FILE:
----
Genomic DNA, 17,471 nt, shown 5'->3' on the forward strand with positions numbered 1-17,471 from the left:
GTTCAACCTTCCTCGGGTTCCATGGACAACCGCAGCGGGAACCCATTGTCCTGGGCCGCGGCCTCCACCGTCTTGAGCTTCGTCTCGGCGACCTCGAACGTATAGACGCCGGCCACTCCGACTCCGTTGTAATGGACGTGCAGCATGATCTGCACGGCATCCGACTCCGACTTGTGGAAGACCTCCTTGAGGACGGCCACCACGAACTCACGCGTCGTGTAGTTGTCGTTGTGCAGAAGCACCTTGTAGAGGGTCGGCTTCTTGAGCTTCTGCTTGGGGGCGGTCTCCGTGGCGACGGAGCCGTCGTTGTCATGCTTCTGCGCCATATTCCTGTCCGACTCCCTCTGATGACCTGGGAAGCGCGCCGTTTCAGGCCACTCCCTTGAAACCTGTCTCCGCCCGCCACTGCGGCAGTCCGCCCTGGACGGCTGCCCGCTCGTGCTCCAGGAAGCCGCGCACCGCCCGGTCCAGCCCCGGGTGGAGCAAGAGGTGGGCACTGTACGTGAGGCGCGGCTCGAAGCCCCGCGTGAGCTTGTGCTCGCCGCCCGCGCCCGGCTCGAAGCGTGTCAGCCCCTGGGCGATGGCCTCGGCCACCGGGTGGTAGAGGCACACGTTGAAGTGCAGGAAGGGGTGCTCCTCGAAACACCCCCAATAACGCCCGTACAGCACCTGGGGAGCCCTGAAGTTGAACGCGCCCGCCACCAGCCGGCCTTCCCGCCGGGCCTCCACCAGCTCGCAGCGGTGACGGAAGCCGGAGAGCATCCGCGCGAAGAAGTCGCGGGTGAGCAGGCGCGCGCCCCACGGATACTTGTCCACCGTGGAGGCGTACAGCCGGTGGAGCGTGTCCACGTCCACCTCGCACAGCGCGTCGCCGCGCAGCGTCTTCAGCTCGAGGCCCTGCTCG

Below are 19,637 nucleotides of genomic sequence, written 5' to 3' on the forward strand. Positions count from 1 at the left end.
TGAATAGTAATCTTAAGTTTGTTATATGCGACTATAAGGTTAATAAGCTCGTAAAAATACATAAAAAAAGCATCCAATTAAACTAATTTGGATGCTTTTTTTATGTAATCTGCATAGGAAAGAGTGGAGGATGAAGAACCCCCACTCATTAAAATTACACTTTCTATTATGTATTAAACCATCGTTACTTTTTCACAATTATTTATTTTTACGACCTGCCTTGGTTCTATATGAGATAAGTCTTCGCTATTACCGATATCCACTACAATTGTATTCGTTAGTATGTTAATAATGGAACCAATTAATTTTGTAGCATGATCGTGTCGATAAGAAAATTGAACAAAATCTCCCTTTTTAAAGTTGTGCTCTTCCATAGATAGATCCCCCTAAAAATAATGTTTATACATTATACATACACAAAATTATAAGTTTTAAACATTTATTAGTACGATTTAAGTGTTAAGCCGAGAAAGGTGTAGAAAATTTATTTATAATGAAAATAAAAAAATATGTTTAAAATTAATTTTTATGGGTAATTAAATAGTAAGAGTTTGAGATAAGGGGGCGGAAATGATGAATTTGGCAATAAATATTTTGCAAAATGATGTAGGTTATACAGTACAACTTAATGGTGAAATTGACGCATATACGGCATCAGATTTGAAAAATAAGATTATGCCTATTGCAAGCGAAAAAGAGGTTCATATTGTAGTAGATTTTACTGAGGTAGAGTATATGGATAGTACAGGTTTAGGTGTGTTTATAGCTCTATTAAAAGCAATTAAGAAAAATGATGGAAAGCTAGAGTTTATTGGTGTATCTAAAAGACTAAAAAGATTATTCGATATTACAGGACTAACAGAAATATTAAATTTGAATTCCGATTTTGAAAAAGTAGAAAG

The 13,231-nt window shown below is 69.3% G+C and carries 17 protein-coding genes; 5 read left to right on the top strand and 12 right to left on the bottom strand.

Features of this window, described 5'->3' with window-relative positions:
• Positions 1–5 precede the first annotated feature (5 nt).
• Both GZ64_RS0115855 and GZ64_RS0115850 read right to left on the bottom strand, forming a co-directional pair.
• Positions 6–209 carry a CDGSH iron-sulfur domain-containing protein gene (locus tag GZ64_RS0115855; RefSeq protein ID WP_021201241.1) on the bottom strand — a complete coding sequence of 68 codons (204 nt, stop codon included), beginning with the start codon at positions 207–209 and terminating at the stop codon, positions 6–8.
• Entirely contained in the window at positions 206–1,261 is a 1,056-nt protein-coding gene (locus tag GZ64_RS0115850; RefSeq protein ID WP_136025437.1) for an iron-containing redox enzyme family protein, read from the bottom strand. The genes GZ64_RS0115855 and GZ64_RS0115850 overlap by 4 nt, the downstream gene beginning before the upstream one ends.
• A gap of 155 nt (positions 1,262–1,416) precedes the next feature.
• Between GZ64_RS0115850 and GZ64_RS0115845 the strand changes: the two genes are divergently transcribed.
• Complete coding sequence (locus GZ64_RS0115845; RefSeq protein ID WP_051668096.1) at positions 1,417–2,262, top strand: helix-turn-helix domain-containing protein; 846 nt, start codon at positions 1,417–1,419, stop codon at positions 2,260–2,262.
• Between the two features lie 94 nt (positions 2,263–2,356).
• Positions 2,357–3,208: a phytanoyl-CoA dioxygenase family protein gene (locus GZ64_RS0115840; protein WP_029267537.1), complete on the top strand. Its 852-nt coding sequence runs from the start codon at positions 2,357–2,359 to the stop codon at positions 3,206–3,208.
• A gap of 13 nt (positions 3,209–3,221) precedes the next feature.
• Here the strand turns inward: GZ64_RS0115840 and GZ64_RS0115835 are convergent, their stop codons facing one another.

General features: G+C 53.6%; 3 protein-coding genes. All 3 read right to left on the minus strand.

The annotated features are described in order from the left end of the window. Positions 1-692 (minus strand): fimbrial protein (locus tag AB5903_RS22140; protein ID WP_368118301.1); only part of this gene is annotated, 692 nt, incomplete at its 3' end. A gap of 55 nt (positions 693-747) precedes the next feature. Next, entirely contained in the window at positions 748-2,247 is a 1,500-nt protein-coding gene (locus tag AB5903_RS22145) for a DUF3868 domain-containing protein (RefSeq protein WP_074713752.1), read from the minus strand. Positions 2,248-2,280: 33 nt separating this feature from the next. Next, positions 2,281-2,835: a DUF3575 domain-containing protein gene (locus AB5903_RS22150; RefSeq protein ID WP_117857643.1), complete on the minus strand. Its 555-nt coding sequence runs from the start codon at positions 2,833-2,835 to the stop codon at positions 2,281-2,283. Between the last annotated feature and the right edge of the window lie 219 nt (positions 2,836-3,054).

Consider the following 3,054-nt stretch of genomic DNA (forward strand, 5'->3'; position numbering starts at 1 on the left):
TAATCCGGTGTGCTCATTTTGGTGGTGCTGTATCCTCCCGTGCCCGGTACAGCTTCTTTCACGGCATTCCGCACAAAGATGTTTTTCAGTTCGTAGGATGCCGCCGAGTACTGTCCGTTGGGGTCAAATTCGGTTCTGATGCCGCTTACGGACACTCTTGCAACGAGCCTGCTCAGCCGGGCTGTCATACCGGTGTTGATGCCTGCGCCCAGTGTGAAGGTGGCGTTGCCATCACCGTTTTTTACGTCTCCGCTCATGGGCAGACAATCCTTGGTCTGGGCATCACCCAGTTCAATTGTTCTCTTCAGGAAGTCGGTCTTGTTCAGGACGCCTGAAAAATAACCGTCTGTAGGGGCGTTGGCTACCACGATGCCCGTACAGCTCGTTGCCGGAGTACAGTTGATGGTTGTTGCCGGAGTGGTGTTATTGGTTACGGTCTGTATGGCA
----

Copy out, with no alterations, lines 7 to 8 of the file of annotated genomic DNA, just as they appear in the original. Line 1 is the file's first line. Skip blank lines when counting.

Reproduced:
• Positions 1–5 precede the first annotated feature (5 nt).
• Both GZ64_RS0115855 and GZ64_RS0115850 read right to left on the bottom strand, forming a co-directional pair.